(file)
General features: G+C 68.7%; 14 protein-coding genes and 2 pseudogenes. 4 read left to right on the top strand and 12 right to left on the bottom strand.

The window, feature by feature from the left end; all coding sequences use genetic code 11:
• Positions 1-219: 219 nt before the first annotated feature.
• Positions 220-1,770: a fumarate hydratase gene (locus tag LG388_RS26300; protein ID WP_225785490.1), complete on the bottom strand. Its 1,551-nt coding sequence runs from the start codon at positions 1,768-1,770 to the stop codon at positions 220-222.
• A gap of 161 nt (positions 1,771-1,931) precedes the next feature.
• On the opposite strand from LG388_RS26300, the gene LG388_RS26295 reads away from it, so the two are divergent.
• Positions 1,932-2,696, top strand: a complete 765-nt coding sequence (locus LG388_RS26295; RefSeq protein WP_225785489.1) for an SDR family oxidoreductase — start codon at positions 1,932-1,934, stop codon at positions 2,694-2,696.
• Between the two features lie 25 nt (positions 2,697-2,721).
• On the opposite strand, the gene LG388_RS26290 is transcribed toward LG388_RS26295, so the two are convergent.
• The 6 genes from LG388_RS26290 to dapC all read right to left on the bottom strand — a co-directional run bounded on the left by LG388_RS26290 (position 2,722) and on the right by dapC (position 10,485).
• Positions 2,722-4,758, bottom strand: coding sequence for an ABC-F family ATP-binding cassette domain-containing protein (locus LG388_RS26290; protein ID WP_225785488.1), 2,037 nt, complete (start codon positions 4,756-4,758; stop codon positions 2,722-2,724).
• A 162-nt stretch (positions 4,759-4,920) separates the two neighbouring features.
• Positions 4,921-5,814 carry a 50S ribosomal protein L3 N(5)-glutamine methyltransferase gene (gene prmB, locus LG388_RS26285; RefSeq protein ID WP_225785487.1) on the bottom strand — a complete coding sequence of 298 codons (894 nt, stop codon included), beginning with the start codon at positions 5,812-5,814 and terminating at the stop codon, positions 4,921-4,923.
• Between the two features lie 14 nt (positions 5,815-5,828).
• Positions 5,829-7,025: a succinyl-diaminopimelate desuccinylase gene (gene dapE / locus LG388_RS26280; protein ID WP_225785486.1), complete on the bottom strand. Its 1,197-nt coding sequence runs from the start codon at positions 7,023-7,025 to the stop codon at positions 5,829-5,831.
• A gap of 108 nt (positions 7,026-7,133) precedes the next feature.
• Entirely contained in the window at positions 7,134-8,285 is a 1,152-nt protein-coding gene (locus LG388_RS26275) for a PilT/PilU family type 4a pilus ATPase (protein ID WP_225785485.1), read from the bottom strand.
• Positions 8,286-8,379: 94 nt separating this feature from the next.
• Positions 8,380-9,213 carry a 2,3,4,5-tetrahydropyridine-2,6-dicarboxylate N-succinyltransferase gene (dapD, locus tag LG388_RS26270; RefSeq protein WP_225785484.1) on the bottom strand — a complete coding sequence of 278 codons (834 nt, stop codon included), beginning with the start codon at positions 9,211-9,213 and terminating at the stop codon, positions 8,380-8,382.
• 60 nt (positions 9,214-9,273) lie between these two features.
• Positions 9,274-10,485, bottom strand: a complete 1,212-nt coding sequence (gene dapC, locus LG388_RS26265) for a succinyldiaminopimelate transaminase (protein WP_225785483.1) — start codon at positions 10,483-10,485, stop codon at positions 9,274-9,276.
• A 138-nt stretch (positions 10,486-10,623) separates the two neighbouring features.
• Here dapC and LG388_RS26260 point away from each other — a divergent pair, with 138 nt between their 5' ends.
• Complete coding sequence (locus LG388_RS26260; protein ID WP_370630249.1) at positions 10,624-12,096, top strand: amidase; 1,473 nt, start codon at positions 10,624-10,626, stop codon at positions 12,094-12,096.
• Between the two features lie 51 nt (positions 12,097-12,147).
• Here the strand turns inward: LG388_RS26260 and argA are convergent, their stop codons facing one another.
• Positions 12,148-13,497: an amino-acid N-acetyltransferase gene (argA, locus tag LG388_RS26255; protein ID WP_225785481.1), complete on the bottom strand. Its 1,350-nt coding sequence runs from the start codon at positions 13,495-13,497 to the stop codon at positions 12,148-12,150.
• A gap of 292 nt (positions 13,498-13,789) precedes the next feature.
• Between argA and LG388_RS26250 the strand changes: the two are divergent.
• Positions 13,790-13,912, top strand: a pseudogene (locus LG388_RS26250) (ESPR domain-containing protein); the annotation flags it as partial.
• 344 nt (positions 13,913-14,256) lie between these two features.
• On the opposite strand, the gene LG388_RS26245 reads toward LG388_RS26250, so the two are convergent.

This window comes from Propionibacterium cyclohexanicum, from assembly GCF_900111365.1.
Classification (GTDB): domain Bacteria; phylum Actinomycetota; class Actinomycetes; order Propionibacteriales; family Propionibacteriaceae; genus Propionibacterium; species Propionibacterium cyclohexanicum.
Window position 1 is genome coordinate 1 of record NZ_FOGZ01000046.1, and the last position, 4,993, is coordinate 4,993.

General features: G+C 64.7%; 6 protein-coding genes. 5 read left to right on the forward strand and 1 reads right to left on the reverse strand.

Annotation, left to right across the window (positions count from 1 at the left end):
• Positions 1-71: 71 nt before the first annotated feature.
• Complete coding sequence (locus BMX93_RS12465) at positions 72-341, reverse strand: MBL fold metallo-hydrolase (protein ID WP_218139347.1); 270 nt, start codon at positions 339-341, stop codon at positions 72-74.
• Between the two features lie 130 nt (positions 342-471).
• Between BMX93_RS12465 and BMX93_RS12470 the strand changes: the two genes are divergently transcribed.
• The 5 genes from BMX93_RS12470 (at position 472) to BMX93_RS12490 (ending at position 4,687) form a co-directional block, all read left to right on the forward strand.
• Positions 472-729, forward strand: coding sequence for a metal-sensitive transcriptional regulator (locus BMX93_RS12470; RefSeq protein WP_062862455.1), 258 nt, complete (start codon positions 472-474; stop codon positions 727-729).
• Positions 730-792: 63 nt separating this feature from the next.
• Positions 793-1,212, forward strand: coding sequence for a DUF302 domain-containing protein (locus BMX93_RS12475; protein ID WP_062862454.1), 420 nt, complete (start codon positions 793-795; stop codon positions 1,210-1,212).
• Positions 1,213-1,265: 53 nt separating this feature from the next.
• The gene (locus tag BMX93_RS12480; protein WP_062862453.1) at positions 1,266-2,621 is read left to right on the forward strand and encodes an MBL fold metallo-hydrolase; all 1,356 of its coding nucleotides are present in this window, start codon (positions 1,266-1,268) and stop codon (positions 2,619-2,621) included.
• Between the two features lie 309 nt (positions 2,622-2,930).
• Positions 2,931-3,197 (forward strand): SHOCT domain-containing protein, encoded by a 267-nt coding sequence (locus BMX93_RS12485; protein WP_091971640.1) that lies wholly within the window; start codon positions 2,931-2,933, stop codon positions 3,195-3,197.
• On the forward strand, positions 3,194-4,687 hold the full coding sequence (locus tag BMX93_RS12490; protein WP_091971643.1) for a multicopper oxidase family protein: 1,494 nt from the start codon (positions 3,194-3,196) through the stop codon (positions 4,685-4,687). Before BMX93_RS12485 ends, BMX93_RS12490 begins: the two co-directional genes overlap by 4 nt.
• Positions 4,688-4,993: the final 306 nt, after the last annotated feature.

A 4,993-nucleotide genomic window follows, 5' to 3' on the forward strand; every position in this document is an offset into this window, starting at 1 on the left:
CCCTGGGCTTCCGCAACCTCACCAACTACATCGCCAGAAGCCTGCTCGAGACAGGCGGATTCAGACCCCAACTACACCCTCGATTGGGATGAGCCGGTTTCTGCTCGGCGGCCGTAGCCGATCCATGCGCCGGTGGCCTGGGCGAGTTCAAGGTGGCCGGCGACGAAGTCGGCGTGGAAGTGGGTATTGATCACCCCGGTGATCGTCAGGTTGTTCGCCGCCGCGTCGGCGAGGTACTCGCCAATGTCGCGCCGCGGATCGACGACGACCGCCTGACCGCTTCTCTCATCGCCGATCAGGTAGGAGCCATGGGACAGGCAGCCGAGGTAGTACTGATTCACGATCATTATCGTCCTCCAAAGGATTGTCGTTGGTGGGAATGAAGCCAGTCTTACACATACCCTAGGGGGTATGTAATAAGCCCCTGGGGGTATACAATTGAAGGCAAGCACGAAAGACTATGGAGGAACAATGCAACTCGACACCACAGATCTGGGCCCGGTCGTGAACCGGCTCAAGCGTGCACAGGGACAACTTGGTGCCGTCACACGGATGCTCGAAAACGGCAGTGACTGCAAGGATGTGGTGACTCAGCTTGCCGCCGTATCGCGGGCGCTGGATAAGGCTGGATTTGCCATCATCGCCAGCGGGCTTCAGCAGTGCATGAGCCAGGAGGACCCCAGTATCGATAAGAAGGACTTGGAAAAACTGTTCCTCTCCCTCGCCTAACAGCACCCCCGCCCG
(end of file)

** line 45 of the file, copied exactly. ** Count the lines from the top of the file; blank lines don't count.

• Positions 793-1,212, forward strand: coding sequence for a DUF302 domain-containing protein (locus BMX93_RS12475; protein ID WP_062862454.1), 420 nt, complete (start codon positions 793-795; stop codon positions 1,210-1,212).